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We used to run lighting level calcs that took into account ceiling height, ceiling, wall and floor reflectences, light fixture properties, etc… Results were giving in average foot candles at the work plane (30” above the floor, typical height of your average work desk). It’s been a long time since I’ve done anything like that, but I’d bet somewhere out there, you could find an app which would allow you to at least estimate the amount of FC that you could expect to have.

For comparison, typically for an office space (in the days before computer workstations), you would expect the design to be somewhere between 50-100 FC.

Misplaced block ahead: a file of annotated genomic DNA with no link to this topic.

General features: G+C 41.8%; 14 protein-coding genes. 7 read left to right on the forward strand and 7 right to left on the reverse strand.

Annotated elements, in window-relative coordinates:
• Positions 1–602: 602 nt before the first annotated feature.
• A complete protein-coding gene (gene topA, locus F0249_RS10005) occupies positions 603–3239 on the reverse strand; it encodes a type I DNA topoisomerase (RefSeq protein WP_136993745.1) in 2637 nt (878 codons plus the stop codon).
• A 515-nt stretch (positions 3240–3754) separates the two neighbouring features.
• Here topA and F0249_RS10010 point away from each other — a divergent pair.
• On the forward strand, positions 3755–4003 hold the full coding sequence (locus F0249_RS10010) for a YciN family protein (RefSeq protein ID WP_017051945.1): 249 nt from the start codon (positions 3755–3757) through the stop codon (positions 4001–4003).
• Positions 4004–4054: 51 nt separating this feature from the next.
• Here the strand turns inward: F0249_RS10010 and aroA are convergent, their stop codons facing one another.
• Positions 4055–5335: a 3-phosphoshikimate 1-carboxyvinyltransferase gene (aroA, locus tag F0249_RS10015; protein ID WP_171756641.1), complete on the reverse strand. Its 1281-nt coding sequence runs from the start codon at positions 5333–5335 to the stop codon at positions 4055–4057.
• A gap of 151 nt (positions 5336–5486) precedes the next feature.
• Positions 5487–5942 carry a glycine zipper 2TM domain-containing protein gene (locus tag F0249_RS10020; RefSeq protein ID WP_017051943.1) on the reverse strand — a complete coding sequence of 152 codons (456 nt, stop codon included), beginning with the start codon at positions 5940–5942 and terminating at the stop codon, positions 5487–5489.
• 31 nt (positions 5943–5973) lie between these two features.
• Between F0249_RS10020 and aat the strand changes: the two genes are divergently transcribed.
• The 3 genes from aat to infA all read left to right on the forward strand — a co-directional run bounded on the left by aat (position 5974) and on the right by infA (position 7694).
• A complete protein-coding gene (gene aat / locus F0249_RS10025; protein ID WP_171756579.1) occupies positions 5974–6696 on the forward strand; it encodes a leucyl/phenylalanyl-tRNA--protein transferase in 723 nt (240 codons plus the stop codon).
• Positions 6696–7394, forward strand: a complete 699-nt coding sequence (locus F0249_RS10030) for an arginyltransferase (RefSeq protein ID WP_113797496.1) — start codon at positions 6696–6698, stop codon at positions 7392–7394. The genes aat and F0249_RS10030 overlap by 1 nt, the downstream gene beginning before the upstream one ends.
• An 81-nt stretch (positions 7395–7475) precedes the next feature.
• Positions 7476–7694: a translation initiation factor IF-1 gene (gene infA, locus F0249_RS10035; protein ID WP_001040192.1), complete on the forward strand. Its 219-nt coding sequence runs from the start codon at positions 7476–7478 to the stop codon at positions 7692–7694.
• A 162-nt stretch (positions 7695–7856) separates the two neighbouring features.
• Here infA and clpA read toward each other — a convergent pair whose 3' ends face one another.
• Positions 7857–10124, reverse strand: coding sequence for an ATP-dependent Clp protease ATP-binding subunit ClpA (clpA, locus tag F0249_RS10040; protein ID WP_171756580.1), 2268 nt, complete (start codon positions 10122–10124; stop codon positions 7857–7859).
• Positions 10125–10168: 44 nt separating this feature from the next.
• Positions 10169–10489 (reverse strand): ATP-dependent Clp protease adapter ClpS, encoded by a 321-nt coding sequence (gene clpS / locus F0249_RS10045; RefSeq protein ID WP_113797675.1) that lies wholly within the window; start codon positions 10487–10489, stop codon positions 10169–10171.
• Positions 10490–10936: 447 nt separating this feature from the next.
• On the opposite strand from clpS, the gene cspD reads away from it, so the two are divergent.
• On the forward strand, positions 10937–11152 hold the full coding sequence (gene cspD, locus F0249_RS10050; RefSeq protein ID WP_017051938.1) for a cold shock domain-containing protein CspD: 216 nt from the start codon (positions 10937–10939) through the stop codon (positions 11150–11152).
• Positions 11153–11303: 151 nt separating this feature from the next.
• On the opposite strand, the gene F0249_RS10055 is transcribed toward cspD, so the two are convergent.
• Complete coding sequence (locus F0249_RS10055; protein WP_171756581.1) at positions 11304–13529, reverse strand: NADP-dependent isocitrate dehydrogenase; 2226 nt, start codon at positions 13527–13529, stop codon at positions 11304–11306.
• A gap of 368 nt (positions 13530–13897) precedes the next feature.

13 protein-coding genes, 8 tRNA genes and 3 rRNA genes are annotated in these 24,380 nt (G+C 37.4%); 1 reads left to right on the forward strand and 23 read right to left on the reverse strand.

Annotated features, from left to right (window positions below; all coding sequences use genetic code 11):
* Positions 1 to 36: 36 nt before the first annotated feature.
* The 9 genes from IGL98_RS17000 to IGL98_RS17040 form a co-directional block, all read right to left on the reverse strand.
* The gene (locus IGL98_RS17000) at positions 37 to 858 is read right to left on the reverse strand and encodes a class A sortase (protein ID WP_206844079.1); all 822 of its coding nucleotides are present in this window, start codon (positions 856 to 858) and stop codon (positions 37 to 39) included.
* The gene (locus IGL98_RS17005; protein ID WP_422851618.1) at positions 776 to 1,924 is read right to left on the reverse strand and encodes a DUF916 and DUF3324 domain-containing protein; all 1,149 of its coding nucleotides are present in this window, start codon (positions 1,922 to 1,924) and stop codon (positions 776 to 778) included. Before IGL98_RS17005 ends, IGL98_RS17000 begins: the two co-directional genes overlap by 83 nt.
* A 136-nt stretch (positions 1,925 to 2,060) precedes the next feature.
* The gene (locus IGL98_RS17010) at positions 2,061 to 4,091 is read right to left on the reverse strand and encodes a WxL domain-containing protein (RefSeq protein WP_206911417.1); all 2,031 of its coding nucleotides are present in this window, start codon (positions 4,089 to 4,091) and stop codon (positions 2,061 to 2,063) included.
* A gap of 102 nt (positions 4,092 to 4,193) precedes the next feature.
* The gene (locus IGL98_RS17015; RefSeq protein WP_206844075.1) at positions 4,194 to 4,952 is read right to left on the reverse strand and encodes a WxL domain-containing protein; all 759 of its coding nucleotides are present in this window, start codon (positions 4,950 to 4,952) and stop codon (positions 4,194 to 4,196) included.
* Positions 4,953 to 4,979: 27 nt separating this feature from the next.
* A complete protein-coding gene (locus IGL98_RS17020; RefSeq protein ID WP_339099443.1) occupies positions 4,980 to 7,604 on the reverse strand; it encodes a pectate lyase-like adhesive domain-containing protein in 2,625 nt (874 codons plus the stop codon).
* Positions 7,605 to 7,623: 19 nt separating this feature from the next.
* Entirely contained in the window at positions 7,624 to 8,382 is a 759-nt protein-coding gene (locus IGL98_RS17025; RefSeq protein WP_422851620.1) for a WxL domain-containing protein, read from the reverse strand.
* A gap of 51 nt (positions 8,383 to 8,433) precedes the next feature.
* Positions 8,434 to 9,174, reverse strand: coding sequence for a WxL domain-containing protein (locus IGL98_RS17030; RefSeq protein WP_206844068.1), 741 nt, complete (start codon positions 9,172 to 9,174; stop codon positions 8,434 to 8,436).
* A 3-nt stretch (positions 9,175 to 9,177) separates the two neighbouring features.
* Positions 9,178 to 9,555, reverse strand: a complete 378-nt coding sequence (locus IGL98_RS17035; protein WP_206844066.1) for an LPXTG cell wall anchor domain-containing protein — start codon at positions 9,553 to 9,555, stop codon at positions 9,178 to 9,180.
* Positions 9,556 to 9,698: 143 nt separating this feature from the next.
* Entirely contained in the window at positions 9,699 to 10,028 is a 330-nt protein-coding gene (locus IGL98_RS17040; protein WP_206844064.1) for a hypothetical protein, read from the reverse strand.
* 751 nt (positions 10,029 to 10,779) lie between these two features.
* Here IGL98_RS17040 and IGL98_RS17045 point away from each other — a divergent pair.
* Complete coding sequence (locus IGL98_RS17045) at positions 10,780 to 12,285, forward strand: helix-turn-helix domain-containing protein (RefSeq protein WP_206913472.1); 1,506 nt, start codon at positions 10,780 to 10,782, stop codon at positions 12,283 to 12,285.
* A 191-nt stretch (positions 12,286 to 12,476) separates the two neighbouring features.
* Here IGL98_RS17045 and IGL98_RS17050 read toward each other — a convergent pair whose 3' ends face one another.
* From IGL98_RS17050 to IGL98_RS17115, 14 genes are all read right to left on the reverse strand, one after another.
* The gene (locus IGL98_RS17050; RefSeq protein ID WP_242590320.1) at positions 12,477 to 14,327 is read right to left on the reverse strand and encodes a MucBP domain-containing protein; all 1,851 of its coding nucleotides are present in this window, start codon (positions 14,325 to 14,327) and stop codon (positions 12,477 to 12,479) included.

IIRC, hallways, breakrooms, water closets, etc… were designed more around 30 FC. Generally for homes. there wasn’t any recommended lighting levels because they weren’t works paces and home illumination levels are more of a personal taste item. Your average house, therefore, was normally lit up to pretty low levels, often with task lights being used to augment. If you go back 30-40 years, a lot of homes (especially bedrooms) weren’t even designed with permanent ceiling mounted fixtures. Lighting was often provided by lamps plugged half-switched duplex receptacles.

Quick google search, I found this page, which spells out how to estimate how many fixtures/lamps you’d need based on the above mentioned parameters. http://www.houseplanshelper.com/lighting-calculation.html

Sorry, don’t have to do an in-depth review of their page.